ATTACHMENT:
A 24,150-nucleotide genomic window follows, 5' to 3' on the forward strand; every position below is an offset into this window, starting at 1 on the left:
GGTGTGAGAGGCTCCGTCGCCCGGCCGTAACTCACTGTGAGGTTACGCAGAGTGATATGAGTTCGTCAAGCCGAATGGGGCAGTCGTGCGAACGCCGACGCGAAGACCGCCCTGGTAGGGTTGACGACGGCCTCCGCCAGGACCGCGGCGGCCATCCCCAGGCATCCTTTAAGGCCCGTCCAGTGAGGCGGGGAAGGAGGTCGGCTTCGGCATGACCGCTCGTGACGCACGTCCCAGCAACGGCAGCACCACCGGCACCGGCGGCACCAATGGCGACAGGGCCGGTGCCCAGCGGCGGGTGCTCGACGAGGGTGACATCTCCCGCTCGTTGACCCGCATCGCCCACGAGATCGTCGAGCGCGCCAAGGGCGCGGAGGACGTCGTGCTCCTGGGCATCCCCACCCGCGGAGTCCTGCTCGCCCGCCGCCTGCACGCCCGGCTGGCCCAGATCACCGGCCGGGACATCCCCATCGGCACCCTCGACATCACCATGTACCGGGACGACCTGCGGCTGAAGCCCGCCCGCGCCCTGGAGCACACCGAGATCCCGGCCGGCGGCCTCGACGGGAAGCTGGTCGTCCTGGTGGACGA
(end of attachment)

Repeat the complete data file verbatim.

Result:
A 24,150-nucleotide genomic window follows, 5' to 3' on the forward strand; every position below is an offset into this window, starting at 1 on the left:
GGTGTGAGAGGCTCCGTCGCCCGGCCGTAACTCACTGTGAGGTTACGCAGAGTGATATGAGTTCGTCAAGCCGAATGGGGCAGTCGTGCGAACGCCGACGCGAAGACCGCCCTGGTAGGGTTGACGACGGCCTCCGCCAGGACCGCGGCGGCCATCCCCAGGCATCCTTTAAGGCCCGTCCAGTGAGGCGGGGAAGGAGGTCGGCTTCGGCATGACCGCTCGTGACGCACGTCCCAGCAACGGCAGCACCACCGGCACCGGCGGCACCAATGGCGACAGGGCCGGTGCCCAGCGGCGGGTGCTCGACGAGGGTGACATCTCCCGCTCGTTGACCCGCATCGCCCACGAGATCGTCGAGCGCGCCAAGGGCGCGGAGGACGTCGTGCTCCTGGGCATCCCCACCCGCGGAGTCCTGCTCGCCCGCCGCCTGCACGCCCGGCTGGCCCAGATCACCGGCCGGGACATCCCCATCGGCACCCTCGACATCACCATGTACCGGGACGACCTGCGGCTGAAGCCCGCCCGCGCCCTGGAGCACACCGAGATCCCGGCCGGCGGCCTCGACGGGAAGCTGGTCGTCCTGGTGGACGA